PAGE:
Wednesday, April 26, 2006

Jane Jacobs, 1916-2006

The world is full of would be iconoclasts who never had an original thought. Jane Jacobs produced more than her share of original thoughts by being an observer in a century of ideologues.
Jacobs lived in Greenwich Village in a particularly fertile time of American intellectual history, and helped to keep it from being paved over. In the 1960s, she successfully opposed a wrong-headed urban renewal plan for Greenwich Village and faced down uber-commissioner Robert Moses over a plan to put a highway through Soho in lower Manhattan. If Jacobs and her allies hadn’t opposed the powers that be, two of Manhattan’s most distinct neighborhoods would be very different today.
In the 1950s and 1960s,
the practioners of urban renewal, in thrall of the bigger-is-better vision of a relentlessly efficient, antiseptic, urban utopia, seemed determined to extinguish the remaining signs of life from our urban communities. This futuristic vision, fed by architects fond of building big projects, and financed with the corporate capital and the public works budgets of the postwar era, destroyed countless city neighborhoods.
The philosopher Alfred North Whitehead wrote that Western philosophy is nothing more than “a series of footnotes to Plato.” It could be said that urban planning in our lifetime is nothing more than footnotes to Jane Jacobs. An exaggeration? Perhaps. But a book or article on urban planning that doesn’t take note of Jacob’s insights is inconceivable.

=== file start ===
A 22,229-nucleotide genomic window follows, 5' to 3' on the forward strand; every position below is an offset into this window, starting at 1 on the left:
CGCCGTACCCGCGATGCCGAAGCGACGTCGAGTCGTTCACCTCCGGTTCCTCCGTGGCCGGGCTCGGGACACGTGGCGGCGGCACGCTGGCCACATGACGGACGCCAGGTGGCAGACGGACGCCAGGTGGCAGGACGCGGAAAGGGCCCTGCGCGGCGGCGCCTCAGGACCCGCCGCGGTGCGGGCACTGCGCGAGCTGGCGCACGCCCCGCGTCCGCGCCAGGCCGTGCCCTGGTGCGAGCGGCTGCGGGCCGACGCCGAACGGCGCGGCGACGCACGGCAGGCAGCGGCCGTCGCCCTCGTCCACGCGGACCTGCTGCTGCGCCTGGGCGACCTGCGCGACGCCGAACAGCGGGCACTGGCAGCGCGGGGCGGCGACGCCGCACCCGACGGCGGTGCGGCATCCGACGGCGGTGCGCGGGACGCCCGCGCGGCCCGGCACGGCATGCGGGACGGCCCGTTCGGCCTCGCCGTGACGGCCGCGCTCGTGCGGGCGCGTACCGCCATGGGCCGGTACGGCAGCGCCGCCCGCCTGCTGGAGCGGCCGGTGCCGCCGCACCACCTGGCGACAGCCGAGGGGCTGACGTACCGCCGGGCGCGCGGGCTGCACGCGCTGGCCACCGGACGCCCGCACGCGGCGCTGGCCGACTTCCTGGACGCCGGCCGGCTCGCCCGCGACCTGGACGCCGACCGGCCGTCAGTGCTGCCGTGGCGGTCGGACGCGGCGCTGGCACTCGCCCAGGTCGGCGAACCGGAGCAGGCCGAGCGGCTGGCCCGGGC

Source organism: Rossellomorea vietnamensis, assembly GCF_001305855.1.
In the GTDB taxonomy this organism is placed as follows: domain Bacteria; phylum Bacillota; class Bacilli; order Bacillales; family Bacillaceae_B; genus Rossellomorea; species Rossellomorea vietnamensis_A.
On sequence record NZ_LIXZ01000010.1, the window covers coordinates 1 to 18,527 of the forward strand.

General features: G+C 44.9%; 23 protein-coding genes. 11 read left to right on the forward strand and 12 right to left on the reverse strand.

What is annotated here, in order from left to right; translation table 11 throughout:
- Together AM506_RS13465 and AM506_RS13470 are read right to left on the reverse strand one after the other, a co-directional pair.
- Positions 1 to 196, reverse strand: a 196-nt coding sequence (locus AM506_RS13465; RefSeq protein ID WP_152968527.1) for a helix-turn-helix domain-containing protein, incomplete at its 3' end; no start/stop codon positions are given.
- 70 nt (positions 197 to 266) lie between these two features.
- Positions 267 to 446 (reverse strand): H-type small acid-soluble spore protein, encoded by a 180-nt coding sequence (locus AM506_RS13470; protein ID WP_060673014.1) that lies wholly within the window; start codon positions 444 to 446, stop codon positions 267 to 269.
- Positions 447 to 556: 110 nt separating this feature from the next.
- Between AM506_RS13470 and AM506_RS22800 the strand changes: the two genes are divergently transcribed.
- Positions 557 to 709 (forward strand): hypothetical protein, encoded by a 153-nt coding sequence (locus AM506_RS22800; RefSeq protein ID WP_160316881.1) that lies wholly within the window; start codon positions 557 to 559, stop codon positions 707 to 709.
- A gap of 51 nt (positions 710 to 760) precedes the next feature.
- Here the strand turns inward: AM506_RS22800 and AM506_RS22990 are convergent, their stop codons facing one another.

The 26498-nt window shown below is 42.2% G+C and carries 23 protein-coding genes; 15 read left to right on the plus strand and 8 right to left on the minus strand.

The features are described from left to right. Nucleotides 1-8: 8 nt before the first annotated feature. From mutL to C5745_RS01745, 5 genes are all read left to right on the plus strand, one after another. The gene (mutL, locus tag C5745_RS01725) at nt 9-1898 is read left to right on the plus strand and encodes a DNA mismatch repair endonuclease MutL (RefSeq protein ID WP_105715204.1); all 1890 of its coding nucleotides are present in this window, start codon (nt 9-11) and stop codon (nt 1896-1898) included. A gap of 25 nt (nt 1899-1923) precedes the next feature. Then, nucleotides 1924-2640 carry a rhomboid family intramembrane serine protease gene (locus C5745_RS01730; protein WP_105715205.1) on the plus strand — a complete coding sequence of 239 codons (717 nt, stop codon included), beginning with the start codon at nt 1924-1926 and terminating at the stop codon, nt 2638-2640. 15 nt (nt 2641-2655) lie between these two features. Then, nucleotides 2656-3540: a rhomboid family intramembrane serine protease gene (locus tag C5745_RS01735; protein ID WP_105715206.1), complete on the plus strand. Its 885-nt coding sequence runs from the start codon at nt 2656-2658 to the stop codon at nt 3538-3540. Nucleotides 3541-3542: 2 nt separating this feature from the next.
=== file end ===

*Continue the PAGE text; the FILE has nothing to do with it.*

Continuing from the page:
More importantly, the practice of urban planning has changed, and for the better, in the 45 years since the publication of
The Death and Life of Great American Cities, written as a polemic from page one:
This book is an attack on current city planning and rebuilding.
The revolutionary impact of Death and Life comes from keen observation:
Think of a city and what comes to mind? Its streets. If a city’s streets look interesting, the city looks interesting; if they look dull, the city looks dull.
Jane Jacobs started in motion the return to the architecture of community and a turning away from what became known as brutalism. HUD has been replacing unsuccessful high-rise housing projects with community friendly mixed developments. New urbanists are building urban and suburban communities that incorporate the virtues that Jane Jacobs extolled.
Death and Life presents other principles, like the value of mixed use and streetscapes that encourage interaction, that are now considered essential to creating and revitalizing neighborhoods.
Transportation planning has changed. ISTEA (The Intermodal Surface Transportation Efficiency Act), adopted in the early 1990s, made it federal policy that transportation spending had to be about more than building roads. ISTEA retooled the way communities across the country organize their transportation investment to include such blindingly obvious insights that walking around is as important a mode of transportation as driving around.
Zoning codes have changed. The City of Wilmington has, as part of its zoning code, a requirement that downtown buildings cannot present blank walls to the street. New Castle County’s Uniform Development Code is written to promote the virtues of community living, including basic items like sidewalks that allow residents to walk to the store around the corner.